Blues at Logan III
Every festival has its pleasant surprises. For me, the surprise came today during the Blues Brunch in the Logan Center’s Performance Penthouse. Johnny Iguana and Michael Caskey brought their version of a rollicking good-time to a banquet of scrambled eggs, pastries, waffles, and fruit. The duo dubs themselves the Claudettes.
Just a piano and a drum kit. When I read that lineup, I was brought back to the early Seventies, when Norman Granz released a series of duets on his Pablo label. Satch and Josh made sense—Count Basie and Oscar Peterson—but Oscar Peterson paired with Roy Eldridge, and then with Jon Faddis, and then with Harry “Sweets” Edison did not. Just a piano and a trumpet. Well, as I told Iguana afterwards, those duets worked, as did his pairing with Caskey.
You had to hear it to get it: Iguana channeling Jerry Lee Lewis, Little Richard, Doctor Feelgood, and a host of New Orleans piano players, with the all-smiling Caskey attacking his drum kit. The resulting wash of rhythm was wonderful, with people in the audience bouncing in their chairs. When I walked out, I had no second thoughts about purchasing the three Claudettes CDs for $30 at the merch table. The two-person version that I saw today appears on the Infernal Piano Plot…Hatched! The two other CDs include expanded lineups, which sometimes include a vocalist who sings in French. Ooh LaLa.
I should have gone to several of the workshops that filled the afternoon schedule, but choices had to made. I was back on a college campus, where students must constantly choose between studying and fun. Tuesday was just around the corner, and I had not yet completed my homework for my two Basic Program classes at the University of Chicago. I did not want Professors Rose or Mitova calling on me only to come up empty. I spent the afternoon reading Cervantes’ Don Quixote.
But at 5 PM, it was time to put down the book. I returned to the main performance hall, where Billy Branch, Sterling, Plumpp, and Tyehimba Jess discussed the poetry of the blues, and then mixed Branch’s harmonica improvisations with selected readings. Like the August Wilson performance on Saturday, this one was thoroughly engaging.
At 7 PM, it was time to close out this year’s fest. It was the All-Star Chicago Blues Harmonica Summit, featuring Matthew Skoller, Billy Branch, and Mississippi born Charlie Musselwhite.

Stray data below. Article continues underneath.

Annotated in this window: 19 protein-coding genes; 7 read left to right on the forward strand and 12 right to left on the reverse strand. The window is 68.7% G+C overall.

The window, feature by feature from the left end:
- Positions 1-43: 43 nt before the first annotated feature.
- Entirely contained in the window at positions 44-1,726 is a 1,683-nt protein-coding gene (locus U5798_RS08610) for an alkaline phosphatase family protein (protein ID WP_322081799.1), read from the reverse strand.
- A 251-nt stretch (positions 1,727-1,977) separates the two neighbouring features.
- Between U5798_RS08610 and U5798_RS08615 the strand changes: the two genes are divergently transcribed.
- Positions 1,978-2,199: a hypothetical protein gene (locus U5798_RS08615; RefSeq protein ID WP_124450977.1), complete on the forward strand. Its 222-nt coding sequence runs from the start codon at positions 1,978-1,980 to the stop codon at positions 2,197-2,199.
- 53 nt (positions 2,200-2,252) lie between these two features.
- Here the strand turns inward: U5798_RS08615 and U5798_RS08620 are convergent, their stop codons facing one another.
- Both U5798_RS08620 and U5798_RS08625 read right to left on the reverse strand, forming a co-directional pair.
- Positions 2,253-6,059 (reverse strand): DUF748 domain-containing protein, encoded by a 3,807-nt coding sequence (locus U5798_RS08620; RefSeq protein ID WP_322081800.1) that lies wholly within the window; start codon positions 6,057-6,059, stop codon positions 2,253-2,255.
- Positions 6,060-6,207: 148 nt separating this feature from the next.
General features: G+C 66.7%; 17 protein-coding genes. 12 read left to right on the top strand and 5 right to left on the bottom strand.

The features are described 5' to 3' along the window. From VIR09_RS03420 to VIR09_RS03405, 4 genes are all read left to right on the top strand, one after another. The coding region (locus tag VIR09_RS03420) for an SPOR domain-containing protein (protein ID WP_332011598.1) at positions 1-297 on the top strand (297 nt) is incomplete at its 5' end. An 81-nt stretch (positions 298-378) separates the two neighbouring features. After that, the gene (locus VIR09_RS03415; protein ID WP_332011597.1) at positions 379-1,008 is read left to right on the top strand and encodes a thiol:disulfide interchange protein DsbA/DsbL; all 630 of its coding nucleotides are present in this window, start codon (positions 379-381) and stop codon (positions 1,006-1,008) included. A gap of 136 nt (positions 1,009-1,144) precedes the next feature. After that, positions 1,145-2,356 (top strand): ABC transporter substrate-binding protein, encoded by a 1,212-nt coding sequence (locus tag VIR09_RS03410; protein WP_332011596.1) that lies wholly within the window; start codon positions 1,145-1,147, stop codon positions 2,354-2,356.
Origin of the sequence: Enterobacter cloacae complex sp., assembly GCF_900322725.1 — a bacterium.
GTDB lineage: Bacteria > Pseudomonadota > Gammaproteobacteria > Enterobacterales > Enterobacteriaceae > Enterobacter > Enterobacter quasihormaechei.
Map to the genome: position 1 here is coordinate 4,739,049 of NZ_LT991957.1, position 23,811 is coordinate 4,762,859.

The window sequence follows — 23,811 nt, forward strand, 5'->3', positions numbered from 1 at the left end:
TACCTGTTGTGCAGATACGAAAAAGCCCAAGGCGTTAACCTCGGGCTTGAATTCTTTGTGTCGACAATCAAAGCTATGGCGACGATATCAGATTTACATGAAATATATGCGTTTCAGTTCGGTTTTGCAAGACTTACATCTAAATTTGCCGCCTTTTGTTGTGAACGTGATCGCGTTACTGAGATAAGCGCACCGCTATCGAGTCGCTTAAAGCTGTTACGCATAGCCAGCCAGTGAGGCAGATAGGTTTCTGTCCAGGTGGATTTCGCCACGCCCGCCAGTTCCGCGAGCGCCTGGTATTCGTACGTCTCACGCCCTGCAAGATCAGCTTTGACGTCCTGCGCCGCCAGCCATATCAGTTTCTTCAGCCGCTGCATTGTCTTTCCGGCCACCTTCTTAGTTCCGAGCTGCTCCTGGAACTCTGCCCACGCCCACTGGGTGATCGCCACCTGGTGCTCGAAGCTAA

Charlie has been a longtime favorite of mine. He began his career in Memphis, migrated to Chicago, and then toured the world. Musselwhite has played with Bonnie Raitt, Cyndi Lauper, Ben Harper, Hurbert Sumlin, and Tom Waits, among many others.
Both Branch and Skoller did relatively short, but excellent sets. It was then time for Charlie, who did not disappoint. He played a number of songs off his 1966 classic album, Stand Back, which is one of my favorites. Included was Cristo Redentor, which was penned long ago by Duke Pearson. In my mind, Harvey Mandel owned that song, but Musselwhite made a strong case for his rendition.
My one complaint about Musselwhite’s set: Guitarist Matt Stubbs was ridiculously loud. It was not the sound crew’s fault. Stubbs had his amp turned up to embarrassingly high levels. What, did he think he was at the top of the bill? Not when you pull a stunt like that.
Despite the unpleasantness, Musselwhite prevailed. As I expected, the concert and Fest ended with a cutting session, featuring all three harpists. It was a fitting way to bring down the proverbial curtain on the Second Annual Logan Center Blues Fest.
Kudos to the Logan Skoller and Leigh Fagin on their programming choices. And more kudos to Jonathan Logan who helped bankroll the festival for the second year in a row.
[Click on an image to enlarge it]
College Bulletin Board Just Like in Bygone Days
Charlie Musselwhite on Harp
Charlie’s Got the Silver
Blowing the Blues Away
Enjoying the Limelight
Matt Stubbs Takes the Lead
Matthew Stoller Makes His Point
In the Spotlight
Chicago Bassist Extraordinaire, Fenton Crews
Billy Flynn Double Tracked
Billy Branch Telling Stories Untold with Sterling Plumpp
Sterling Plumpp Discussing the Blues as Poetry with Billy Branch